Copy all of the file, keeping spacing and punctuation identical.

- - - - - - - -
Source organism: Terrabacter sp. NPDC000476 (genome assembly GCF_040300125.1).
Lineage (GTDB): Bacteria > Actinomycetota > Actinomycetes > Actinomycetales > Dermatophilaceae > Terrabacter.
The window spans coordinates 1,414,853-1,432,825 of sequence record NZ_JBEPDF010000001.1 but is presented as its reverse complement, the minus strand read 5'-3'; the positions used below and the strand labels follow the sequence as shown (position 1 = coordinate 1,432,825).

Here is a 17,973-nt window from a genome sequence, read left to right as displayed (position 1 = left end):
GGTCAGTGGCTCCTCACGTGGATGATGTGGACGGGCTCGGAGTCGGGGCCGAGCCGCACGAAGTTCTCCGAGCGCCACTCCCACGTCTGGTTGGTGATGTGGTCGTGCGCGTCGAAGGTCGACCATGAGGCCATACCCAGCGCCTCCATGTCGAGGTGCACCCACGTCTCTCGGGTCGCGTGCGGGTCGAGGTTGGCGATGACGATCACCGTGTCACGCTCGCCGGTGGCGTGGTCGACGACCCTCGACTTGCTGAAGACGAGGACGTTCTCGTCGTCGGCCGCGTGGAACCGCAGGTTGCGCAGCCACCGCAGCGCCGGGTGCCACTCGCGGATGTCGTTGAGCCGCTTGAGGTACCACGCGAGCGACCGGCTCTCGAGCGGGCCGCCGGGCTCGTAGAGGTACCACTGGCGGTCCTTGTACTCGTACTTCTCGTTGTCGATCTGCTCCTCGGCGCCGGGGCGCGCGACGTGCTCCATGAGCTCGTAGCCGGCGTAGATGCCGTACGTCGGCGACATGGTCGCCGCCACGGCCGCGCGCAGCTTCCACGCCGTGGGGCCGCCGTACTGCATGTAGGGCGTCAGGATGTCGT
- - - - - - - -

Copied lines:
Source organism: Terrabacter sp. NPDC000476 (genome assembly GCF_040300125.1).
Lineage (GTDB): Bacteria > Actinomycetota > Actinomycetes > Actinomycetales > Dermatophilaceae > Terrabacter.
The window spans coordinates 1,414,853-1,432,825 of sequence record NZ_JBEPDF010000001.1 but is presented as its reverse complement, the minus strand read 5'-3'; the positions used below and the strand labels follow the sequence as shown (position 1 = coordinate 1,432,825).

Here is a 17,973-nt window from a genome sequence, read left to right as displayed (position 1 = left end):
GGTCAGTGGCTCCTCACGTGGATGATGTGGACGGGCTCGGAGTCGGGGCCGAGCCGCACGAAGTTCTCCGAGCGCCACTCCCACGTCTGGTTGGTGATGTGGTCGTGCGCGTCGAAGGTCGACCATGAGGCCATACCCAGCGCCTCCATGTCGAGGTGCACCCACGTCTCTCGGGTCGCGTGCGGGTCGAGGTTGGCGATGACGATCACCGTGTCACGCTCGCCGGTGGCGTGGTCGACGACCCTCGACTTGCTGAAGACGAGGACGTTCTCGTCGTCGGCCGCGTGGAACCGCAGGTTGCGCAGCCACCGCAGCGCCGGGTGCCACTCGCGGATGTCGTTGAGCCGCTTGAGGTACCACGCGAGCGACCGGCTCTCGAGCGGGCCGCCGGGCTCGTAGAGGTACCACTGGCGGTCCTTGTACTCGTACTTCTCGTTGTCGATCTGCTCCTCGGCGCCGGGGCGCGCGACGTGCTCCATGAGCTCGTAGCCGGCGTAGATGCCGTACGTCGGCGACATGGTCGCCGCCACGGCCGCGCGCAGCTTCCACGCCGTGGGGCCGCCGTACTGCATGTAGGGCGTCAGGATGTCGT